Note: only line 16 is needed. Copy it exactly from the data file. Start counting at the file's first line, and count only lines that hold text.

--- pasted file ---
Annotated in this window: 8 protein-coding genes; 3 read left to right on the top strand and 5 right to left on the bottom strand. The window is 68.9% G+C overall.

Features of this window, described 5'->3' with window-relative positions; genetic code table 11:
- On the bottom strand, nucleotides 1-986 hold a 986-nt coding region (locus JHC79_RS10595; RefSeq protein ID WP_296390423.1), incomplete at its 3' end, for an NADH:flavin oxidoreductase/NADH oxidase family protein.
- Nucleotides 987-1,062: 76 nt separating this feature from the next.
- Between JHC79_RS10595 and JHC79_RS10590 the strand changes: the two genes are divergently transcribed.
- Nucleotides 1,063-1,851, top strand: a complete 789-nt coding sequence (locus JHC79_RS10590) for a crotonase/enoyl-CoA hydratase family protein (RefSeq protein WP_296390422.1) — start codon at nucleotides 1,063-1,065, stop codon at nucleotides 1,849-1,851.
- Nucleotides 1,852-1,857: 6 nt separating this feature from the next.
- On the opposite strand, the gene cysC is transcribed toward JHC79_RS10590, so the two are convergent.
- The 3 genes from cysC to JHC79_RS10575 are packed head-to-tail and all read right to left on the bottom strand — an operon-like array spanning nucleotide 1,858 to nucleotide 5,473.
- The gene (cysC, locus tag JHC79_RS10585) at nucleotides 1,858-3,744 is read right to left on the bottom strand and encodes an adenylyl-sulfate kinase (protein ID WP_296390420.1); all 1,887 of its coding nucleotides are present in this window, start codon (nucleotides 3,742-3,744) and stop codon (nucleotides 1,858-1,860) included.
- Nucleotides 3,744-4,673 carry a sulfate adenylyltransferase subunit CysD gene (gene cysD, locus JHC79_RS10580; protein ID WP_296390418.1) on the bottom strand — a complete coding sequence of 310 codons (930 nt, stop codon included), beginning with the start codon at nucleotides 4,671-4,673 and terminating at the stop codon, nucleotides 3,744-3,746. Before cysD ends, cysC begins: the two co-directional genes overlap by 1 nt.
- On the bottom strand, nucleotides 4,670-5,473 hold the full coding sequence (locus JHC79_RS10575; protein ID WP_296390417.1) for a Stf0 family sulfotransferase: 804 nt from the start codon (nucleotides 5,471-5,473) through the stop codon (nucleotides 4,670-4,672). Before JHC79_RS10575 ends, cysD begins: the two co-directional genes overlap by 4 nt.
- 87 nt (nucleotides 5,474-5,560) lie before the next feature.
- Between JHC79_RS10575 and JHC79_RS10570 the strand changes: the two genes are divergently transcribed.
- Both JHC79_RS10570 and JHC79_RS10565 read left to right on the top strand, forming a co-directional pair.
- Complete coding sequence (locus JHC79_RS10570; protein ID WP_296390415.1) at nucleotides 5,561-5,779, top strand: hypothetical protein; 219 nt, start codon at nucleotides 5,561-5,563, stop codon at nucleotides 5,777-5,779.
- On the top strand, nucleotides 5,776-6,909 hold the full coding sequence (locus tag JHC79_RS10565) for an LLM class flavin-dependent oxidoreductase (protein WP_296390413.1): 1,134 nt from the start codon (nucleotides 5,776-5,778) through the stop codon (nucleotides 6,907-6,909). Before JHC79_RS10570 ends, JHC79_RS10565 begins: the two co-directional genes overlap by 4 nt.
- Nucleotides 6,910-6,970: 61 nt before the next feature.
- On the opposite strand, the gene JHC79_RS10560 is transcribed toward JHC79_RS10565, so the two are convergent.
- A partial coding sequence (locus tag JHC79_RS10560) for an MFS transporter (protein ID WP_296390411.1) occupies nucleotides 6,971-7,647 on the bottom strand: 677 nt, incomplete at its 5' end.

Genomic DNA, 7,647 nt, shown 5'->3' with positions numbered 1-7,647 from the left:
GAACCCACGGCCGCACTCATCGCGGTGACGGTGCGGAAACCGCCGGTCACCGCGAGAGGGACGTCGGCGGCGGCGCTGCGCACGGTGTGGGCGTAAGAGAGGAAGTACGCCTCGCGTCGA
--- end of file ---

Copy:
- Complete coding sequence (locus JHC79_RS10570; protein ID WP_296390415.1) at nucleotides 5,561-5,779, top strand: hypothetical protein; 219 nt, start codon at nucleotides 5,561-5,563, stop codon at nucleotides 5,777-5,779.